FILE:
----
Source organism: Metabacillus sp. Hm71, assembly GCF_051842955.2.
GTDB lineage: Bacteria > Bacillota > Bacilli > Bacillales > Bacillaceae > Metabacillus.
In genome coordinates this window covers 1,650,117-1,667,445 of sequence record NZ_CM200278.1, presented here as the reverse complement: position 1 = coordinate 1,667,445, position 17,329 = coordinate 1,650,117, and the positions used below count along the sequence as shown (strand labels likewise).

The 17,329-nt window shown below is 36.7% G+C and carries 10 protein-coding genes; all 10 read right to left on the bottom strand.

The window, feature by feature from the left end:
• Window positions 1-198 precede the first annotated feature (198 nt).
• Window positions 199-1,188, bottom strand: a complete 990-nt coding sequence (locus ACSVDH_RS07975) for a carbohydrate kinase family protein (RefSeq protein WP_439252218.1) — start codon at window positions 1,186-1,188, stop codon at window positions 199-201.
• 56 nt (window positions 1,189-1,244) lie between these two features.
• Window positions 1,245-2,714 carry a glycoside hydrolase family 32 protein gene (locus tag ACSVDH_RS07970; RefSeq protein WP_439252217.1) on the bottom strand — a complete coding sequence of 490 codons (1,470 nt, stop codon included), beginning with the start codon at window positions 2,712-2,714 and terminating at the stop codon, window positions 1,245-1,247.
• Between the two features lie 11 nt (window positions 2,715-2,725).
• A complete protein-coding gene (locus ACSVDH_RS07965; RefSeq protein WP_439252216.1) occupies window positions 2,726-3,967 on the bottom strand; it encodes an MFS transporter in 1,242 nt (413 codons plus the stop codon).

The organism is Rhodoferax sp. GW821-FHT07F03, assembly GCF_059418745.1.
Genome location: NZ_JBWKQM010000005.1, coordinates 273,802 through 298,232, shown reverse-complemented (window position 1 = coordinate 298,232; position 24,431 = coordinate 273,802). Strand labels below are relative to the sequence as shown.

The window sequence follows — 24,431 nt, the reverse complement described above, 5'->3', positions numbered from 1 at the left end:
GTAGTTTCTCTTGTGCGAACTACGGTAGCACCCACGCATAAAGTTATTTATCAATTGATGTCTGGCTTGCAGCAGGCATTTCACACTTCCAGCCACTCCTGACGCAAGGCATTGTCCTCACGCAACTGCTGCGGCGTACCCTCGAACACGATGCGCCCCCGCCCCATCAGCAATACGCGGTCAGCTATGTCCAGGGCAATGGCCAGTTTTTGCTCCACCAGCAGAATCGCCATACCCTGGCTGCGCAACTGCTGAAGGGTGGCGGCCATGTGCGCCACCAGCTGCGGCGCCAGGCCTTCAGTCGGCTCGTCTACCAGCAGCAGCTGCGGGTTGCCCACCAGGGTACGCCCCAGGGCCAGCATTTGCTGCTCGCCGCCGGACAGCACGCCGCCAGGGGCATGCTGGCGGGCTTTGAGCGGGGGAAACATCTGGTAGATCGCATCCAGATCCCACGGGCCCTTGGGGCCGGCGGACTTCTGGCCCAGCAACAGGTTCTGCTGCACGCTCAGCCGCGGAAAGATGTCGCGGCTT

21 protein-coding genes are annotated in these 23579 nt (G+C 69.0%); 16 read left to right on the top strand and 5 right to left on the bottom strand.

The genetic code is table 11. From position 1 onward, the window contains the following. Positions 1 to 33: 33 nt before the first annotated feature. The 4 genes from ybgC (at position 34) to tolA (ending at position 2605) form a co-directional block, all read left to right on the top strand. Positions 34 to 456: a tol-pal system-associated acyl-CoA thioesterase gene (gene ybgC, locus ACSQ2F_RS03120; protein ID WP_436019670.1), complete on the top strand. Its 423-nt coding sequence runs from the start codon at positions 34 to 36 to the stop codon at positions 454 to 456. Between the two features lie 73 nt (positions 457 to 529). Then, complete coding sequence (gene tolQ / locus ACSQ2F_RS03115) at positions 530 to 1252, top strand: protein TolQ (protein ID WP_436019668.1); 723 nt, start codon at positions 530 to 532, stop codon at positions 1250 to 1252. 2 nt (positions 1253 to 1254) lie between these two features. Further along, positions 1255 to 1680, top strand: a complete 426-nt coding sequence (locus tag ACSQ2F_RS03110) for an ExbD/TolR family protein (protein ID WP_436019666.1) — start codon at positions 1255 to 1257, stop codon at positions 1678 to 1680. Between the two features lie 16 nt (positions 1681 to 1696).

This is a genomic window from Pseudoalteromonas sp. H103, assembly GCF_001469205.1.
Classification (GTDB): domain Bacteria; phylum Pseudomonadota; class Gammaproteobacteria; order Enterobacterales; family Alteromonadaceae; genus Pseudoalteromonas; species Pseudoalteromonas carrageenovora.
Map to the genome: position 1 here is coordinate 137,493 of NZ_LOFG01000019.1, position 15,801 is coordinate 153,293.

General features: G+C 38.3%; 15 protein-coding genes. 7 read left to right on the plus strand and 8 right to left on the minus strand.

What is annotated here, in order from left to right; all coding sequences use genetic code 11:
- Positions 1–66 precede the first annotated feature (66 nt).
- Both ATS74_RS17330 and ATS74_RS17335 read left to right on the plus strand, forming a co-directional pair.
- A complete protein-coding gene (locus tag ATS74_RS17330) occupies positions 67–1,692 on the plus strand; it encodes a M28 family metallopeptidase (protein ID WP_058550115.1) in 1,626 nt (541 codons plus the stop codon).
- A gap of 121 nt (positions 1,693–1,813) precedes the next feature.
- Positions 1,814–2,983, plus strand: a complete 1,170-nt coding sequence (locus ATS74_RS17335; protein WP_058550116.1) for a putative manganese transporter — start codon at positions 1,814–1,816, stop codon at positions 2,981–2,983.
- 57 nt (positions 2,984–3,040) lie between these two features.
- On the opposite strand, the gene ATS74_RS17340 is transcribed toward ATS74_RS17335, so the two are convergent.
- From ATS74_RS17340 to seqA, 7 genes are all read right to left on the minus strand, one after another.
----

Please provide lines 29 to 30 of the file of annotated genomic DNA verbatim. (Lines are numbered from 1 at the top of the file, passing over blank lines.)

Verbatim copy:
- On the opposite strand, the gene ATS74_RS17340 is transcribed toward ATS74_RS17335, so the two are convergent.
- From ATS74_RS17340 to seqA, 7 genes are all read right to left on the minus strand, one after another.